The documentary All the Way, shown on ABC TV on April 12, was about the war in Vietnam but its central themes were just as relevant to today’s war in Afghanistan.
Where Vietnam had its My Lai massacre, Afghanistan has suffered the recent killings of 17 civilians by US soldier Robert Bale—and the hundreds more killed by drones or in night attacks on homes.
Australia participated in Vietnam as a contribution to its “insurance policy”—the alliance with the US. Today, Australia’s “mission” in Afghanistan is to help the US pretend that its occupation enjoys widespread international support.
In Vietnam, the military leadership lied about how well the conflict was going, knowing full well that the war was lost. Today the generals parrot lines about progress while preparing for a run for the exit.
The cracks in the official line are widening. On April 8, The Sunday Age revealed that the government aid agency, AusAID, had demanded that consultants rewrite a report on Oruzgan province, where Australian soldiers are based, because it clashed with the official, rosy line.
But while Julia Gillard has now announced troops may be home a year early than expected, in 2013 rather than 2014, she has stuck on message: “This is a war with a purpose … We have a strategy, a mission and a timeframe for achieving it,” she said in an address to the Australian Strategic Policy Institute.
Just a week before, Julia Gillard told a community cabinet public meeting in Parramatta that: “Defence force personnel who have been there over a long period of time can explain to you very vividly progress that is being made.”
But AusAID consultants report, according to The Sunday Age, stated that the Taliban, while weakened, were far from defeated and were capable of launching major attacks.
Last year, a leaked report from ISAF, the body which coordinates the West’s forces in Afghanistan, also confirmed that the Taliban, while battered, are not broken.
“While they are weary of war, they see little hope of negotiated peace. Despite numerous setbacks, surrender is far from their collective mindset,” it said.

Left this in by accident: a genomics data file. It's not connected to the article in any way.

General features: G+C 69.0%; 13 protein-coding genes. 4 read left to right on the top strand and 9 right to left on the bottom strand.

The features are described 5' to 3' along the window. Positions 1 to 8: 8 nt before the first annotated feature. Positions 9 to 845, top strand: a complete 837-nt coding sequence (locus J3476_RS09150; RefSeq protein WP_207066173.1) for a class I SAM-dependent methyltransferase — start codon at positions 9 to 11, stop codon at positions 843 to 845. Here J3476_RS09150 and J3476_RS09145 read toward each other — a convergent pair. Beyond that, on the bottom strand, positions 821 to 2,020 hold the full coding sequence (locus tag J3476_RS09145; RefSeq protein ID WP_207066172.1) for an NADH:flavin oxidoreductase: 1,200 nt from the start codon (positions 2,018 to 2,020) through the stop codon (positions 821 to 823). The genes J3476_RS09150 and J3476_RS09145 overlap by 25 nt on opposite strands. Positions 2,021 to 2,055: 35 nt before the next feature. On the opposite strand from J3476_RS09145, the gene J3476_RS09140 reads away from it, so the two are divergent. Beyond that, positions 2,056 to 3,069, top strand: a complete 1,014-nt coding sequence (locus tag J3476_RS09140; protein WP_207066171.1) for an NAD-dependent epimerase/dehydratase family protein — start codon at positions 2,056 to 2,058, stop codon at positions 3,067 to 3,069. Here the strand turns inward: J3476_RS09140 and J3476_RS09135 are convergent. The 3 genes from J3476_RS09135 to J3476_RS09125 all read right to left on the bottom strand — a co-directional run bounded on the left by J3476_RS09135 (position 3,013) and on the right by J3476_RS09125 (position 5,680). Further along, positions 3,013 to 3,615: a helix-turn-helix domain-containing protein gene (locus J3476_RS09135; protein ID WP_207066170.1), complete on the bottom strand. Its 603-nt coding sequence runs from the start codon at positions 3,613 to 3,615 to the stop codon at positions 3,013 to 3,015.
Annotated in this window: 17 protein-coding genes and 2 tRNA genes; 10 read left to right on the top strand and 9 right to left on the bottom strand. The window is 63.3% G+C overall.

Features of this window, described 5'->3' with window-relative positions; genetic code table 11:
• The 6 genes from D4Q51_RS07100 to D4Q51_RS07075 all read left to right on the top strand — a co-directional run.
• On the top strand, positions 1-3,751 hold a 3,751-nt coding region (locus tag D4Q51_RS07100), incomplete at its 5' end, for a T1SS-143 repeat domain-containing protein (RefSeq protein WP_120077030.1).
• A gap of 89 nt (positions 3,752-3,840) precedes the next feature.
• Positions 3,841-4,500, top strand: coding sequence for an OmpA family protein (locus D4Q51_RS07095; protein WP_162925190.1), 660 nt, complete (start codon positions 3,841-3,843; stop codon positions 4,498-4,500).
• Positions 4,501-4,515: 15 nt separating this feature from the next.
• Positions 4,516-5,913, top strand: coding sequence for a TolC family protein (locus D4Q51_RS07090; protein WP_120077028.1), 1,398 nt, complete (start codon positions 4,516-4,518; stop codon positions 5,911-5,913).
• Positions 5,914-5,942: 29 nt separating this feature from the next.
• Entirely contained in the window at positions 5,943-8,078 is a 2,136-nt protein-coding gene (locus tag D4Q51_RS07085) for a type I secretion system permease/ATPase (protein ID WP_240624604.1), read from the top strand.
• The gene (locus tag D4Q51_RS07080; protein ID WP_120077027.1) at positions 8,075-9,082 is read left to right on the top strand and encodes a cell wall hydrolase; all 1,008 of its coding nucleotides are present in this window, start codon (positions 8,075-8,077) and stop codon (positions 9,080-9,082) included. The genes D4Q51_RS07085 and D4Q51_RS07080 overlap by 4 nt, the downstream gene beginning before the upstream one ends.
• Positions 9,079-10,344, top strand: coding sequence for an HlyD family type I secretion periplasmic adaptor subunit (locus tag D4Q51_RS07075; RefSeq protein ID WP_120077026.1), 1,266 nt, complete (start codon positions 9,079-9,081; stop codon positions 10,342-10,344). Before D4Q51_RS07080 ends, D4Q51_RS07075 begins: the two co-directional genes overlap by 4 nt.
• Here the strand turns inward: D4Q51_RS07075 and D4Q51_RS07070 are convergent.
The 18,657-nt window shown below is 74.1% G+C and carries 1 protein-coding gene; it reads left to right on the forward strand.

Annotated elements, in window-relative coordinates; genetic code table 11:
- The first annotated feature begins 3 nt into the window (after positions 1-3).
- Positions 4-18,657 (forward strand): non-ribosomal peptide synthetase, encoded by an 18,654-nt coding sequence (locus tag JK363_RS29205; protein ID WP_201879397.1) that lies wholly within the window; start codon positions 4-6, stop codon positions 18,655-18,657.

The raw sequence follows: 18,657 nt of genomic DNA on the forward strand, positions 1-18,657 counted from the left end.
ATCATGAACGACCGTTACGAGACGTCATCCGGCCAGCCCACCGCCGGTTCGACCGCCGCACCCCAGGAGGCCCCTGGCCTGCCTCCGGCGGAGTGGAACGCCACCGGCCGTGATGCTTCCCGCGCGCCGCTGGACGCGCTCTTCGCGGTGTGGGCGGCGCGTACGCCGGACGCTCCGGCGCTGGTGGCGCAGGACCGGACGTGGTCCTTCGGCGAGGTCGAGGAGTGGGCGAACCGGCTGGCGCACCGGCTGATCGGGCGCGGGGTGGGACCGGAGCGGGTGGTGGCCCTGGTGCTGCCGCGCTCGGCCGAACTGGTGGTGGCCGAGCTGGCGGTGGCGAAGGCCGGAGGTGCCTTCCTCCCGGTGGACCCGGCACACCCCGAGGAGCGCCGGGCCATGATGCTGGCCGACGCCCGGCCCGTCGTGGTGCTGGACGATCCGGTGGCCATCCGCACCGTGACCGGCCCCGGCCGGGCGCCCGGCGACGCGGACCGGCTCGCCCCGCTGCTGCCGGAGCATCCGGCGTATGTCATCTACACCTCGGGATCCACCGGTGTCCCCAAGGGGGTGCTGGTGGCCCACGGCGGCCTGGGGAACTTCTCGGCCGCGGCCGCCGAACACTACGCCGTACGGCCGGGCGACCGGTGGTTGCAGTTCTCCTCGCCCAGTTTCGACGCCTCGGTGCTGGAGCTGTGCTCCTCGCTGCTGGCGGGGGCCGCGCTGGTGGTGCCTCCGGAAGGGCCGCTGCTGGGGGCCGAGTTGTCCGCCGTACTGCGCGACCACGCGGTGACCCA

Meanwhile, the Afghan government of Hamid Karzai has little traction, caught between its alliance with the West and massive domestic pressure to end the occupation.
Phil Sparrow, a longtime Australian aid worker in Kabul, wrote recently: “I think Afghans do want the troops out. I hear it all the time. Yes, they want security, but the international military are not providing that.
“As an example: Faryab, of the five northern provinces, has the highest number of conflict-related internally displaced people at present: some 25,000. The reason? Taliban moved into Faryab, and this caused some initial unrest, which quickly dissipated.
“Then the US military moved in: drone attacks, night raids, ground assaults, and a heavy, overt presence in the main city, Maimana … Are the Taliban innocent? No. But if the US had left them alone, they would have moved on, or settled down; in fact exactly that had started to happen, when Uncle Sam arrived in town.”
Gillard believes transferring control of the province to Afghan forces next year could allow withdrawal by 2013.
Professor Hugh White, writing in The Age, points to three reasons why this strategy is dubious.
“First, there are doubts about the quality of the Afghan army. Leaving aside the questions of loyalty raised by incidents of soldiers turning on their instructors, there are real questions about what these soldiers will be able to do. Second … the Afghan army and police will cost about $4.5 billion in 2014, and the Kabul government’s total revenue will be $1.6 billion. Clearly the army will only survive if outsiders are willing to fund it indefinitely. No one in today’s cash-strapped US and Europe is willing to do that. Third, and most profound, is the question of the army’s loyalties. Who will they serve when we have gone? The Karzai government is weak, corrupt and incompetent. It will be broke, too, once Western aid money dries up.”
It is this underlying failure of the West’s occupation that means that the war could still yet drag on, despite the promises of withdrawal. Gillard has said Australia will still offer “niche training” for Afghan forces beyond 2013.
The argument for ending the occupation and providing the Afghans with the resources to rebuild their shattered country is far from over.